"And the Spring arose on the garden fair,
Like the Spirit of Love felt everywhere;
And each flower and herb on Earth's dark breast
Rose from the dreams of its wintry rest." ~ Percy Bysshe Shelley
Springtime in Saskatchewan. You never know what you're going to get. Yesterday, as I was photographing this pavlova, the windows were open, furnace was off, sandals were on - showing off my freshly pedicured toes, and the cats were roaming the perimeter of the place, no doubt scouting for any animal trespassers. And today it's a blustery affair, with dark brooding skies and a mood to go with it. Furnace is back on. As is the winter uniform of leggings, slippers and sweater. A stark contrast to the day that came before it. A season still trying to figure itself out. Which I get. I think at the core that's all we are trying to do - figure ourselves out. Over the weekend I watched the HBO series Olive Kitteridge. If you get a chance, I highly encourage you to do so, too. It's lovely to look at - the opening credits alone made me crave a doughnut and the woods, though not necessarily at the same time. It's a story of a family and a small town, of lasting love and the turbulence of life over the span of 25 years. I love movies and books where the characters age and every five or ten years you check in with them to see how they're doing and how they've changed and mistakes they've made. Love it. I won't give anything away, but this series packs an emotional whammy. The last hour alone made me weep like a baby because it took Olive most of her lifetime to figure herself out. And it wasn't too late. It's never too late.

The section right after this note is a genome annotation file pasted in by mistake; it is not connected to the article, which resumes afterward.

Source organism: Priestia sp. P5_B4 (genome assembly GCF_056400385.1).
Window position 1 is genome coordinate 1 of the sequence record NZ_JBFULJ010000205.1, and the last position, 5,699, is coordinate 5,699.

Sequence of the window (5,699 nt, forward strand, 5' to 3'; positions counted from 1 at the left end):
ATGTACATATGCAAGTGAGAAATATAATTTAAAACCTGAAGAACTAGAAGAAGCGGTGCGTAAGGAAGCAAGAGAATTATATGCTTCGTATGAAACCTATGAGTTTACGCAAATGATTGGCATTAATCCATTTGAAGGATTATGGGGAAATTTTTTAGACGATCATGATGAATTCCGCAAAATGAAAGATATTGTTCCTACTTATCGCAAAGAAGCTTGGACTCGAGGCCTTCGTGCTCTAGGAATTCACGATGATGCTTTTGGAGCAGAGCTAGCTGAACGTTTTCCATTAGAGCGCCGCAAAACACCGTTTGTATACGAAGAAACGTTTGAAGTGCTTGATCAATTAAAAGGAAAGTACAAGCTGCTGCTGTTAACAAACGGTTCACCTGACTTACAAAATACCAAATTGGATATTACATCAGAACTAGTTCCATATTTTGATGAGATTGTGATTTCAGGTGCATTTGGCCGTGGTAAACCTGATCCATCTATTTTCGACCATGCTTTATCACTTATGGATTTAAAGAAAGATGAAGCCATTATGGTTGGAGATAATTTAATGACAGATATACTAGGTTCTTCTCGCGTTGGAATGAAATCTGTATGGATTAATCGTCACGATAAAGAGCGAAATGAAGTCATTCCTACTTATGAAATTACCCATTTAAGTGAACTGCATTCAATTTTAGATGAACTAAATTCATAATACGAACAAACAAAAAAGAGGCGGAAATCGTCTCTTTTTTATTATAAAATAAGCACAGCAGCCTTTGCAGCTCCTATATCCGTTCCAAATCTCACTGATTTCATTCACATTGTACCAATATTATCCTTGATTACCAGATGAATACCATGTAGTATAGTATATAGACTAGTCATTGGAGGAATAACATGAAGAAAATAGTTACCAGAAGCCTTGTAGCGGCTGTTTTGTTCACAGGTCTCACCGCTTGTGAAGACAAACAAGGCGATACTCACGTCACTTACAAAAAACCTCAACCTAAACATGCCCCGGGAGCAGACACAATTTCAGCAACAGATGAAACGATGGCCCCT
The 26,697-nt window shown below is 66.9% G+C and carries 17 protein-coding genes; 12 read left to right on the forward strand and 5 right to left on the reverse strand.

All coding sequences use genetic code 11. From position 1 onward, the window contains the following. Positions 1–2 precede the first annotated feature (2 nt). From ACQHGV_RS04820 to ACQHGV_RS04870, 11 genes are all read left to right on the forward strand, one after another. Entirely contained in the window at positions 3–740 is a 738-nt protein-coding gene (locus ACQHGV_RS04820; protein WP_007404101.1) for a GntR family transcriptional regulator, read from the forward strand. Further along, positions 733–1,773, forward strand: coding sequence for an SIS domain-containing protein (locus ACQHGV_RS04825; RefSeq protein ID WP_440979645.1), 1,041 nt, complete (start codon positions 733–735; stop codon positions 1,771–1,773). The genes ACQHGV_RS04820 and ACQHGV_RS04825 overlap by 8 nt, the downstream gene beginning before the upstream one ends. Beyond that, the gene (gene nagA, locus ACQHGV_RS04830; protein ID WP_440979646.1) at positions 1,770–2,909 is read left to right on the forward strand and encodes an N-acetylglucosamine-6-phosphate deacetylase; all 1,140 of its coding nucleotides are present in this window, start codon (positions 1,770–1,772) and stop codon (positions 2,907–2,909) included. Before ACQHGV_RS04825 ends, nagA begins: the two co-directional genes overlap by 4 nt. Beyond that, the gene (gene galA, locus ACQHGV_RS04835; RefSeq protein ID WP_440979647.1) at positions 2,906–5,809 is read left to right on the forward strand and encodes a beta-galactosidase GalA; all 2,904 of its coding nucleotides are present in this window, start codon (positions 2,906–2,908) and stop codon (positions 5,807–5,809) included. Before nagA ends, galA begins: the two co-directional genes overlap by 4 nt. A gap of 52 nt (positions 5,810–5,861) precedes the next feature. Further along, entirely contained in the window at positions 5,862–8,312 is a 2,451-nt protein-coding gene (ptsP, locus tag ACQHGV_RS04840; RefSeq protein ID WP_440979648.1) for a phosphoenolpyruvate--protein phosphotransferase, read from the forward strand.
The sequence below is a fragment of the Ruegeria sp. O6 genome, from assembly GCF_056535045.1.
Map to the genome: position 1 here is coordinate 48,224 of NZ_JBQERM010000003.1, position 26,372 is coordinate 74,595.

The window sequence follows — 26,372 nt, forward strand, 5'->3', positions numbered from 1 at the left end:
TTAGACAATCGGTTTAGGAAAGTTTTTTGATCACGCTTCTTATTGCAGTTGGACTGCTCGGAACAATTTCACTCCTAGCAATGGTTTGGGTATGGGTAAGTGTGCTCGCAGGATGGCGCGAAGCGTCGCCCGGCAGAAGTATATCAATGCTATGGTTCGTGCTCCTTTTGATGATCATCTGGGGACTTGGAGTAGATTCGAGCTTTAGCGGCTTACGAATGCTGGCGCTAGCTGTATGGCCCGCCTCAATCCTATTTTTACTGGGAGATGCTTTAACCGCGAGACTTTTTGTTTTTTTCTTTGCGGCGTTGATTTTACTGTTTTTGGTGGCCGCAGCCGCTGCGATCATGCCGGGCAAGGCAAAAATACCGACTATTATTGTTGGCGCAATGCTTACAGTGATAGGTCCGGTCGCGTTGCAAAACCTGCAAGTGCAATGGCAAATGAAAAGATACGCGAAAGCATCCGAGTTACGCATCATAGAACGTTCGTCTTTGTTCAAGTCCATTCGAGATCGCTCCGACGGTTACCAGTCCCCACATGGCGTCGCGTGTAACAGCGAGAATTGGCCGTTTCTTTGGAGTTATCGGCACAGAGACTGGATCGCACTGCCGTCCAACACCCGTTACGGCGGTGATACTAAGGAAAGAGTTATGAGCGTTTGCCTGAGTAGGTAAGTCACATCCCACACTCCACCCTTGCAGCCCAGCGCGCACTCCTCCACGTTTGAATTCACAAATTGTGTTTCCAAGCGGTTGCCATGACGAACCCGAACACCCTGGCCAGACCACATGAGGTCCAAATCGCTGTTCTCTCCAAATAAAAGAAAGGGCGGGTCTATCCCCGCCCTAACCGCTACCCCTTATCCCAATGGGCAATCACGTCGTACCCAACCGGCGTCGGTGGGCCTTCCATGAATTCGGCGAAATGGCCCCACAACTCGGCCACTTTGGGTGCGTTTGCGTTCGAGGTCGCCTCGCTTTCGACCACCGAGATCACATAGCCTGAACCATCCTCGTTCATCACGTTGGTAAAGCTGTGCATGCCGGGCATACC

Speaking of contrasts, pavlova is certainly that. The meringue base has a crunchy and crumbly exterior, which just dissolves on your tongue, while the inside is still slightly chewy and toothsome. And sweet. Oh baby the meringue is sweet, which is why you want to dial back the sugar on the rest of the components. I simmered raspberries and pomegranate molasses into a sublime sauce, with just a little maple syrup to sweeten, along with orange juice to heighten the flavour. Unsweetened whipped cream is next. Good lord, is there anything better than whipped cream? Finally, fruit. I would love love love to have used a combination of berries, alas, they are so expensive right now it's like having to sign away your first born child. Alas, I settled for strawberries. Sliced and stirred with a bit of cane sugar to get the juices going, I gently placed these on top of the cream. I stood back and admired my little tower, resisting the urge to take my fork and topple it.
Meringues are super fun to make. Egg whites, beaten with a bit of cream of tarter to help hold the shape, and sugar gradually added until stiff peaks form. The meringue gets glossy and shiny, and at this point I beat in a little rosewater. I repeat - a little. This stuff is very concentrated a little goes a long way. Have a light touch so as to not smell like your Grandma's linen closet. Next up, either pipe little nests of meringue or use a 1 cup measure to scoop them out and then just shape with a spoon or your finger. I was making these at 9:00 at night and didn't feel like using a piping bag, so scooping out with a measuring cup was my method of choice. The oven is set to 200*F and they bake for 2 hours. Turn off the heat and let them hang out overnight. That's right. You get to leave things in the oven and go to sleep! Just remember to remove them the next morning before you do any other baking. I have the worst short term memory so I just hung a tea towel on the oven to remind myself. It worked. Disaster averted!